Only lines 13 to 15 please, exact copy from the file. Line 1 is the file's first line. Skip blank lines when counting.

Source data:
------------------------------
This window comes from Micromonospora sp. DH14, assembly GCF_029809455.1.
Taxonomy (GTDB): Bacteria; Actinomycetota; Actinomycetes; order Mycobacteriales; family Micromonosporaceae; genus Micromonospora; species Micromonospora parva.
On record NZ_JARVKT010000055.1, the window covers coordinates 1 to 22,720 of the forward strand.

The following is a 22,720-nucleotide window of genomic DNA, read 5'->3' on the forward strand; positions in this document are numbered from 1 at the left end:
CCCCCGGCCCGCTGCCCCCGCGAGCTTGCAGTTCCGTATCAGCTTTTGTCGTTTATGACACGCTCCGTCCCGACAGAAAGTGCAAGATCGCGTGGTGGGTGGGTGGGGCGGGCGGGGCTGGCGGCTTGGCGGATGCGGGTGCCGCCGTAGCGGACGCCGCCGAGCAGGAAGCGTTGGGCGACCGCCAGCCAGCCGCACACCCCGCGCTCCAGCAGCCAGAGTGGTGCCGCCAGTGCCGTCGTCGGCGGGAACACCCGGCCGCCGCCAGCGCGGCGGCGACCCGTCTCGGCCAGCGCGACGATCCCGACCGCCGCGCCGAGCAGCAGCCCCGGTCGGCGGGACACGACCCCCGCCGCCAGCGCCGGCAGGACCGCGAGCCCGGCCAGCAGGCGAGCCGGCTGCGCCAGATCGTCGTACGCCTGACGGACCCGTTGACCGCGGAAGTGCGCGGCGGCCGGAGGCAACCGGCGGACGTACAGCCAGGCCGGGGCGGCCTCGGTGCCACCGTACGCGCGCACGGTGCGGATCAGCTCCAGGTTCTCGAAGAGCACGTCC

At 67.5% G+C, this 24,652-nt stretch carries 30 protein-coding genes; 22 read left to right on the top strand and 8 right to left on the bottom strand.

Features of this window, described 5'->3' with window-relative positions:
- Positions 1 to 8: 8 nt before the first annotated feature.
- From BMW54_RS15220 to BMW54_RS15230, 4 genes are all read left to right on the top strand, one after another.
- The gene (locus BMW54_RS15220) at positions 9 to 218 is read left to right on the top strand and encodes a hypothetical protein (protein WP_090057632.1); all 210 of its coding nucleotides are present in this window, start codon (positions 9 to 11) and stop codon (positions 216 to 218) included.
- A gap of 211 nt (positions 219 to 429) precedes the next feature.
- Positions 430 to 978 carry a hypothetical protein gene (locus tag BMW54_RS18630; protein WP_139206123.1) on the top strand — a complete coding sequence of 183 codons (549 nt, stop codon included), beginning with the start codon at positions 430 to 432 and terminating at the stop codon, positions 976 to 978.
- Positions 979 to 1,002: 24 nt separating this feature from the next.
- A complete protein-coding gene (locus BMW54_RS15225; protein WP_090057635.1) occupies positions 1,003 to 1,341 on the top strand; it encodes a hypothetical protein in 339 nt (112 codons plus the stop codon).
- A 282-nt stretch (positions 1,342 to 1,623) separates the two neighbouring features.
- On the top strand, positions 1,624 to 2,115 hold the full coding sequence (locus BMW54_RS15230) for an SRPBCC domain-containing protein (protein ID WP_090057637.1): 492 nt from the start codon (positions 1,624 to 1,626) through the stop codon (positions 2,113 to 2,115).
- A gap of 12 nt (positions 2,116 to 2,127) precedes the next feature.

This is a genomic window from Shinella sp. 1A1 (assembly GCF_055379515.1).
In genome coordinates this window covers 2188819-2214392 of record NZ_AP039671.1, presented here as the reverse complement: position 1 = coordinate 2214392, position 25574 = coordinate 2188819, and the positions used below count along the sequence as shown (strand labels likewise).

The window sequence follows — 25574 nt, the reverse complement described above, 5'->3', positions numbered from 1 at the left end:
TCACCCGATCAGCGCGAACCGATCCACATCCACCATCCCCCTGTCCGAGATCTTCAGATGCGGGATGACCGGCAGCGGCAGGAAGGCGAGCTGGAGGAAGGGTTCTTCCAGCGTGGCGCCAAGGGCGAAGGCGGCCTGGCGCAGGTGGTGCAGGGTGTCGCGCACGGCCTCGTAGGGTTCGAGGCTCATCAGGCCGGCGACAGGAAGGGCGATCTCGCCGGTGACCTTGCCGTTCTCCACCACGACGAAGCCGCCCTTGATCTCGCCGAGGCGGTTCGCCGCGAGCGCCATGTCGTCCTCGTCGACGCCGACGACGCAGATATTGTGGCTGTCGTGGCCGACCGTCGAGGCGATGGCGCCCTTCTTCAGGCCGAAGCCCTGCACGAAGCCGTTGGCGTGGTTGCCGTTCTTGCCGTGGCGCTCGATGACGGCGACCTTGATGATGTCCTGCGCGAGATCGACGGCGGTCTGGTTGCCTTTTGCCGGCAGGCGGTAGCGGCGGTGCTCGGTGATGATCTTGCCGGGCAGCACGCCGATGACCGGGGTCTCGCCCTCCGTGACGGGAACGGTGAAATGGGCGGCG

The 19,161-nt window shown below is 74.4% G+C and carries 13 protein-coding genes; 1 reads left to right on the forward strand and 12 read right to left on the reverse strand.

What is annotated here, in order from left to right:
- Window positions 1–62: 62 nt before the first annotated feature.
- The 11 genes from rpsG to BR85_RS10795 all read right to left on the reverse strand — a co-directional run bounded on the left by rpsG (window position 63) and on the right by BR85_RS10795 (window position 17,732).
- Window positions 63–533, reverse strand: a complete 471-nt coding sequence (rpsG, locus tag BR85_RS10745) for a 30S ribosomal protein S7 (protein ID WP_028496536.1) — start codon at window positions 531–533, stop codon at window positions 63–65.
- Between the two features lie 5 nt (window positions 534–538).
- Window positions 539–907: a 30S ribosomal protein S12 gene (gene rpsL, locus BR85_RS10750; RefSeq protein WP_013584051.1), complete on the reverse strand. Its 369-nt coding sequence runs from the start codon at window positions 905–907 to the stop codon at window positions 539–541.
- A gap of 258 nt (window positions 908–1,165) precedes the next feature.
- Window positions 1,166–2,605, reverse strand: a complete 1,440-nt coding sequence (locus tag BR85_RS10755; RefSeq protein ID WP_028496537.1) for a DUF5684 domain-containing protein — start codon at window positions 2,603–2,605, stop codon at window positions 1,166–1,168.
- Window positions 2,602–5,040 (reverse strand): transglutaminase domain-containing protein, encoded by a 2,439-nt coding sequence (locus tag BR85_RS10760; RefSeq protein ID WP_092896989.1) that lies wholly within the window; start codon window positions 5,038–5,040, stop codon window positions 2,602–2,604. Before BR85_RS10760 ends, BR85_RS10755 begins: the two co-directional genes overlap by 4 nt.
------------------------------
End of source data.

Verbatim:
- Positions 979 to 1,002: 24 nt separating this feature from the next.
- A complete protein-coding gene (locus BMW54_RS15225; protein WP_090057635.1) occupies positions 1,003 to 1,341 on the top strand; it encodes a hypothetical protein in 339 nt (112 codons plus the stop codon).
- A 282-nt stretch (positions 1,342 to 1,623) separates the two neighbouring features.